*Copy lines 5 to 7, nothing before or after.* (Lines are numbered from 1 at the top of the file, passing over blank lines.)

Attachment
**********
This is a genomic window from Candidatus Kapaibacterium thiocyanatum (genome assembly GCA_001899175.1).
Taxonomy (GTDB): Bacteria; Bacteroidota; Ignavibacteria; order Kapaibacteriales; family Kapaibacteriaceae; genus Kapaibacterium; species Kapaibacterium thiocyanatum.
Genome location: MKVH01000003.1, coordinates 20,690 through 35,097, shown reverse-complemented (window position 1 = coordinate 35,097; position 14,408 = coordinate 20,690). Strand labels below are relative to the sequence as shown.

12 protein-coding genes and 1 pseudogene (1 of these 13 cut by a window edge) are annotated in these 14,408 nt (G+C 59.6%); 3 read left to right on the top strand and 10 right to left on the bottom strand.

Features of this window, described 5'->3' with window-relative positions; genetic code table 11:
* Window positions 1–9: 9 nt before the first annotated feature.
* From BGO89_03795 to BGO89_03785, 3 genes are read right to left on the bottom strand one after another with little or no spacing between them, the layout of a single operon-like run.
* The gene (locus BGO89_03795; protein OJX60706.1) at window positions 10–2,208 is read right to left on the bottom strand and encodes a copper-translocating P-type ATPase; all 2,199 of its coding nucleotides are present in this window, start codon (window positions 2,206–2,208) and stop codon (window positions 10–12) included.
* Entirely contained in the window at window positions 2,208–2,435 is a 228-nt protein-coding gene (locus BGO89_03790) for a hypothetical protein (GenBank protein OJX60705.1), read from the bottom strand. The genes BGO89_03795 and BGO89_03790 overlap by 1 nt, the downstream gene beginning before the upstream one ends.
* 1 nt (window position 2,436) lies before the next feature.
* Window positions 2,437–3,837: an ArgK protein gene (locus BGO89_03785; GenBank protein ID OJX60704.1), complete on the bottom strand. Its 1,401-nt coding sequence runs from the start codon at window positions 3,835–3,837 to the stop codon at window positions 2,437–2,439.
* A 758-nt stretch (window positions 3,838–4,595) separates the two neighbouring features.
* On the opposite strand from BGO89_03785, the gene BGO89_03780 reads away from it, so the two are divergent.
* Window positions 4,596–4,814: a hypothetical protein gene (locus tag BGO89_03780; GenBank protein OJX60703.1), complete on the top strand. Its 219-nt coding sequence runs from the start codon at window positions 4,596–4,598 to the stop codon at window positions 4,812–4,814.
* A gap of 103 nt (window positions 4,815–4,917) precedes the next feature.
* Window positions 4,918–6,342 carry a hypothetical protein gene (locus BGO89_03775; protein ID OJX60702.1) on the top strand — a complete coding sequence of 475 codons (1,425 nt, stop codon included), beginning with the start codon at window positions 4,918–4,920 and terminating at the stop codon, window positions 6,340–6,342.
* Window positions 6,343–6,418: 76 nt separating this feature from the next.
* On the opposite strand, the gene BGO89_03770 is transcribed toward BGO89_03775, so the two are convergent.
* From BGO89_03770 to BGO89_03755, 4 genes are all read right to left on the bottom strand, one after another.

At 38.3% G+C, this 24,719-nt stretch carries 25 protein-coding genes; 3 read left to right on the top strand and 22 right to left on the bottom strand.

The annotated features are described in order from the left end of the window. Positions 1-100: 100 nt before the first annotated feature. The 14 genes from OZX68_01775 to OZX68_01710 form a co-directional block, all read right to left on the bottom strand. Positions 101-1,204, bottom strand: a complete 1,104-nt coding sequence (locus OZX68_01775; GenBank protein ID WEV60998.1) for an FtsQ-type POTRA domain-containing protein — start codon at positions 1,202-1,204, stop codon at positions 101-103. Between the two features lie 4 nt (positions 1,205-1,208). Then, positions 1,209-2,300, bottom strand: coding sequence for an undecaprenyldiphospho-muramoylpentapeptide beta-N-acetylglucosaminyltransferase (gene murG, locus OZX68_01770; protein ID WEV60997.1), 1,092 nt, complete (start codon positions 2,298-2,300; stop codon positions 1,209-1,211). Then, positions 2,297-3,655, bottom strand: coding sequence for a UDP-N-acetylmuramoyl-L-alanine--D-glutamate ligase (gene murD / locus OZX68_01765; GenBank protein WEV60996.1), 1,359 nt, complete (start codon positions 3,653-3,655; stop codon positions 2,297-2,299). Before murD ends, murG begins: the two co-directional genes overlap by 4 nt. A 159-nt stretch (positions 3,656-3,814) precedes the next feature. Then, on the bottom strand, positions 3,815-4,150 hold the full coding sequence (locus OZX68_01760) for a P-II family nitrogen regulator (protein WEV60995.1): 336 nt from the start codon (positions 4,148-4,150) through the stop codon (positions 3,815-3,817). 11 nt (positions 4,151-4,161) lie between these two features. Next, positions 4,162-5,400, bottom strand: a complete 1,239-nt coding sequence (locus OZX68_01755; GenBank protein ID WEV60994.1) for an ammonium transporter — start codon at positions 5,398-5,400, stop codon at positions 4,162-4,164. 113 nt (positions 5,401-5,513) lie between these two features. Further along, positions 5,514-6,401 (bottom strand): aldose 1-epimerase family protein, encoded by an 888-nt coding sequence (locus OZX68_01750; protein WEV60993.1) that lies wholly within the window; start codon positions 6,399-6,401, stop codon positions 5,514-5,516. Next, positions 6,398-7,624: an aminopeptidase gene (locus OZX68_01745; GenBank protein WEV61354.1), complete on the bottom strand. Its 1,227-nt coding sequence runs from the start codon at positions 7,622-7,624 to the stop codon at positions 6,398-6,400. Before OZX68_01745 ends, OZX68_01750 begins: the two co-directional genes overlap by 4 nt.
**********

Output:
Features of this window, described 5'->3' with window-relative positions; genetic code table 11:
* Window positions 1–9: 9 nt before the first annotated feature.
* From BGO89_03795 to BGO89_03785, 3 genes are read right to left on the bottom strand one after another with little or no spacing between them, the layout of a single operon-like run.